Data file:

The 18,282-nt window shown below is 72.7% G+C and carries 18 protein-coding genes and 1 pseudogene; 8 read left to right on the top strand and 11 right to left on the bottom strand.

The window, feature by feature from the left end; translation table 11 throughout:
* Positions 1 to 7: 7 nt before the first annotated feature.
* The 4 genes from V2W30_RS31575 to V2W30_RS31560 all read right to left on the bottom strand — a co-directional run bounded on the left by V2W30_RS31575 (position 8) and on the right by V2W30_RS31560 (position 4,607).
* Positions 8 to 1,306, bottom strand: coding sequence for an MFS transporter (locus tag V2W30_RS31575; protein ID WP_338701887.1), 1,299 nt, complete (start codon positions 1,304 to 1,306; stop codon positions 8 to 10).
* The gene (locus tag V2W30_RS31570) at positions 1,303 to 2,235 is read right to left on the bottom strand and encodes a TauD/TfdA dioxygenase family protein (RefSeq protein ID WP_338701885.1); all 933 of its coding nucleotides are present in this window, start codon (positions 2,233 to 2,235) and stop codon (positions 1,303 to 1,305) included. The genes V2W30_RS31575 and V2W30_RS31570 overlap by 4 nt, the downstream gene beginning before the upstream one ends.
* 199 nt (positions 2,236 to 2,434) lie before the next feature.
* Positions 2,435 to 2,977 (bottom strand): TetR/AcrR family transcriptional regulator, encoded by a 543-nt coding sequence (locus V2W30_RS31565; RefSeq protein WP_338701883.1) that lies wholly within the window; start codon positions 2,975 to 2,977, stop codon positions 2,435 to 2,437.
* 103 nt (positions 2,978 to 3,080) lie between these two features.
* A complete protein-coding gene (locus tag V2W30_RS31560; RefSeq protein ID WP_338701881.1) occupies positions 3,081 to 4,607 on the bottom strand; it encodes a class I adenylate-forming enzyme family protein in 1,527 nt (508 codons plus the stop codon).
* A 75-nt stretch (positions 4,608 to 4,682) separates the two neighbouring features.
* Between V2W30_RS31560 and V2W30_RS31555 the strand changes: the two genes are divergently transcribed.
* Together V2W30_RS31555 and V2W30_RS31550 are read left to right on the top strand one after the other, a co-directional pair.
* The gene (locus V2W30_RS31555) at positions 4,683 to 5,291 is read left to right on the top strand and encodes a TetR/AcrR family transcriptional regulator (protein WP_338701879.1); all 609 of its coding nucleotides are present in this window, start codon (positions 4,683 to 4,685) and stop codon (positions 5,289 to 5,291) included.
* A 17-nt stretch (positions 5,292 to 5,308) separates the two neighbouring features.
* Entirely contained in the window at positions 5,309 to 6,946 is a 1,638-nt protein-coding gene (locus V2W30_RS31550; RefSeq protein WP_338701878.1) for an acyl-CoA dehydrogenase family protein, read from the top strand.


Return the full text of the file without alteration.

The 18,282-nt window shown below is 72.7% G+C and carries 18 protein-coding genes and 1 pseudogene; 8 read left to right on the top strand and 11 right to left on the bottom strand.

The window, feature by feature from the left end; translation table 11 throughout:
* Positions 1 to 7: 7 nt before the first annotated feature.
* The 4 genes from V2W30_RS31575 to V2W30_RS31560 all read right to left on the bottom strand — a co-directional run bounded on the left by V2W30_RS31575 (position 8) and on the right by V2W30_RS31560 (position 4,607).
* Positions 8 to 1,306, bottom strand: coding sequence for an MFS transporter (locus tag V2W30_RS31575; protein ID WP_338701887.1), 1,299 nt, complete (start codon positions 1,304 to 1,306; stop codon positions 8 to 10).
* The gene (locus tag V2W30_RS31570) at positions 1,303 to 2,235 is read right to left on the bottom strand and encodes a TauD/TfdA dioxygenase family protein (RefSeq protein ID WP_338701885.1); all 933 of its coding nucleotides are present in this window, start codon (positions 2,233 to 2,235) and stop codon (positions 1,303 to 1,305) included. The genes V2W30_RS31575 and V2W30_RS31570 overlap by 4 nt, the downstream gene beginning before the upstream one ends.
* 199 nt (positions 2,236 to 2,434) lie before the next feature.
* Positions 2,435 to 2,977 (bottom strand): TetR/AcrR family transcriptional regulator, encoded by a 543-nt coding sequence (locus V2W30_RS31565; RefSeq protein WP_338701883.1) that lies wholly within the window; start codon positions 2,975 to 2,977, stop codon positions 2,435 to 2,437.
* 103 nt (positions 2,978 to 3,080) lie between these two features.
* A complete protein-coding gene (locus tag V2W30_RS31560; RefSeq protein ID WP_338701881.1) occupies positions 3,081 to 4,607 on the bottom strand; it encodes a class I adenylate-forming enzyme family protein in 1,527 nt (508 codons plus the stop codon).
* A 75-nt stretch (positions 4,608 to 4,682) separates the two neighbouring features.
* Between V2W30_RS31560 and V2W30_RS31555 the strand changes: the two genes are divergently transcribed.
* Together V2W30_RS31555 and V2W30_RS31550 are read left to right on the top strand one after the other, a co-directional pair.
* The gene (locus V2W30_RS31555) at positions 4,683 to 5,291 is read left to right on the top strand and encodes a TetR/AcrR family transcriptional regulator (protein WP_338701879.1); all 609 of its coding nucleotides are present in this window, start codon (positions 4,683 to 4,685) and stop codon (positions 5,289 to 5,291) included.
* A 17-nt stretch (positions 5,292 to 5,308) separates the two neighbouring features.
* Entirely contained in the window at positions 5,309 to 6,946 is a 1,638-nt protein-coding gene (locus V2W30_RS31550; RefSeq protein WP_338701878.1) for an acyl-CoA dehydrogenase family protein, read from the top strand.